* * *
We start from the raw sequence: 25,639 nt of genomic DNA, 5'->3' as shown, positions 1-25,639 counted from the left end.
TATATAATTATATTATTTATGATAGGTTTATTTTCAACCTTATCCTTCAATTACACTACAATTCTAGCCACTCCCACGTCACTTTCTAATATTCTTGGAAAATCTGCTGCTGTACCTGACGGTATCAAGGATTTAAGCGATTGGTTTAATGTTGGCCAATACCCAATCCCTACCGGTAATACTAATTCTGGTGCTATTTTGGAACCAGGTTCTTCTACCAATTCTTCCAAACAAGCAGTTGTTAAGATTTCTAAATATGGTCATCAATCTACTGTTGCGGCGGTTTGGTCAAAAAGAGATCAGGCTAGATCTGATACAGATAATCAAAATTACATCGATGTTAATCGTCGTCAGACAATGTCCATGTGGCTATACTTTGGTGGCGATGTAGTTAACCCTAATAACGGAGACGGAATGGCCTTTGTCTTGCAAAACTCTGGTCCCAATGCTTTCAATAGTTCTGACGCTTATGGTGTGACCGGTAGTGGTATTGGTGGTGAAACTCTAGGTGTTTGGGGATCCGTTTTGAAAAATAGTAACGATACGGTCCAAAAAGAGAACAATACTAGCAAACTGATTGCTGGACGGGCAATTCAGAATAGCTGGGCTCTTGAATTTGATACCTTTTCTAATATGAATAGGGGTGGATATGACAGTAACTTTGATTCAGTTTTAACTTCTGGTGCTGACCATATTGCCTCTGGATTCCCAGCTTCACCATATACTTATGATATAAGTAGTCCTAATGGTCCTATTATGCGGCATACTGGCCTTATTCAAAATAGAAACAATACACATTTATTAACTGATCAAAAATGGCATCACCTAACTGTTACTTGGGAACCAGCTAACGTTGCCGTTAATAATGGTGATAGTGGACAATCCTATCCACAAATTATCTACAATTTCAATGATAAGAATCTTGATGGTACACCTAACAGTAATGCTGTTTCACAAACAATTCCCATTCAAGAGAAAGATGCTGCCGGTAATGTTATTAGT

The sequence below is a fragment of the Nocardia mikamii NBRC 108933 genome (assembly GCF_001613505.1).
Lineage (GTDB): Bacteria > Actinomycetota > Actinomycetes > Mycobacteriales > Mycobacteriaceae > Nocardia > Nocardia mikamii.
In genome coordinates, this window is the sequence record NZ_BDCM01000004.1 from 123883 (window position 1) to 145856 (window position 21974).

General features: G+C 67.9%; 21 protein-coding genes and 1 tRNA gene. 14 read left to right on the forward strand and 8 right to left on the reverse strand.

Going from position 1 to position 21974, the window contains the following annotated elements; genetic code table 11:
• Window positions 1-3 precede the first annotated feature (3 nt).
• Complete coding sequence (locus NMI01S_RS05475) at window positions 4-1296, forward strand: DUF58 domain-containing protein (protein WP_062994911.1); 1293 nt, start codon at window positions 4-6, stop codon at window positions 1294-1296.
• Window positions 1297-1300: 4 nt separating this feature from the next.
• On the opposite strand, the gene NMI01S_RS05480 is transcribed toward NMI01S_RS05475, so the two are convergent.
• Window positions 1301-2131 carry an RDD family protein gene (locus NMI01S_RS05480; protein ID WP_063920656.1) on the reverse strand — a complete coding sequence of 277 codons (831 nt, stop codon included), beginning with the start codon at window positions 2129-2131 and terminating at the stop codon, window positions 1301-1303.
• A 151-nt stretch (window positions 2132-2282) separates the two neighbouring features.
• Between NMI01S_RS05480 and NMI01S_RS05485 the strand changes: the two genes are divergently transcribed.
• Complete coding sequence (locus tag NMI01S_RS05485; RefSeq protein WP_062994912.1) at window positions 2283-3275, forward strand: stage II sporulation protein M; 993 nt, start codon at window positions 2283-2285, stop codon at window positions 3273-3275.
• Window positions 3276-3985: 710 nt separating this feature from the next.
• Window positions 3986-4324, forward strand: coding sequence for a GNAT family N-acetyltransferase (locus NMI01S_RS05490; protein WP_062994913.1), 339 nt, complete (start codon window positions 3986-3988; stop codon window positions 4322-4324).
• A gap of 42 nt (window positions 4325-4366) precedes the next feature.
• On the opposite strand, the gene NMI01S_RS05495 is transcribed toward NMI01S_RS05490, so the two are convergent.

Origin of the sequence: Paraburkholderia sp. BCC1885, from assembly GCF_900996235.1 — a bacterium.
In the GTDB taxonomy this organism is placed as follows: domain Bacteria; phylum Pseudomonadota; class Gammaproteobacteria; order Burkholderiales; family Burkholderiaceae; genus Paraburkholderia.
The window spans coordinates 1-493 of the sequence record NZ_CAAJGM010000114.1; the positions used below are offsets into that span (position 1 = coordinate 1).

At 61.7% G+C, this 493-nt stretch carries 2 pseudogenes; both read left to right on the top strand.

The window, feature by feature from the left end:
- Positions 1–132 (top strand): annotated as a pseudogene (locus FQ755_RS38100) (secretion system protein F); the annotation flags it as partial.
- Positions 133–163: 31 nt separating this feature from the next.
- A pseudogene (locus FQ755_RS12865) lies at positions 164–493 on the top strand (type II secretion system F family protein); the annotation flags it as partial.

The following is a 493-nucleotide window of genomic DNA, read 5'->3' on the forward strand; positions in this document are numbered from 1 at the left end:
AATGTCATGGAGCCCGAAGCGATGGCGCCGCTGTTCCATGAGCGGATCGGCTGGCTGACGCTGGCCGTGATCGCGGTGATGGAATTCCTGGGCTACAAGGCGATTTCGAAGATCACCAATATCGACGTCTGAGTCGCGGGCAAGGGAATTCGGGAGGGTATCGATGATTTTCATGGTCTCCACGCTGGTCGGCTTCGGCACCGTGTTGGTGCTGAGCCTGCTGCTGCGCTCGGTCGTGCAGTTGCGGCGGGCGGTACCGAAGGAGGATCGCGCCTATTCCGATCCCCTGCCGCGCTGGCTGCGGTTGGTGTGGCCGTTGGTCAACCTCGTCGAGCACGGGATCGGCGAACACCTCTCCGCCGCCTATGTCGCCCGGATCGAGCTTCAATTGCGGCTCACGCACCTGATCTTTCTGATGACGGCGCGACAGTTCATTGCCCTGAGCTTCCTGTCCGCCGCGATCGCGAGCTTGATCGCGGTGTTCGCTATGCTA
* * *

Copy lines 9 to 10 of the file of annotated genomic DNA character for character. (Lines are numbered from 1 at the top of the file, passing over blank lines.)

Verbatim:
• Complete coding sequence (locus NMI01S_RS05475) at window positions 4-1296, forward strand: DUF58 domain-containing protein (protein WP_062994911.1); 1293 nt, start codon at window positions 4-6, stop codon at window positions 1294-1296.
• Window positions 1297-1300: 4 nt separating this feature from the next.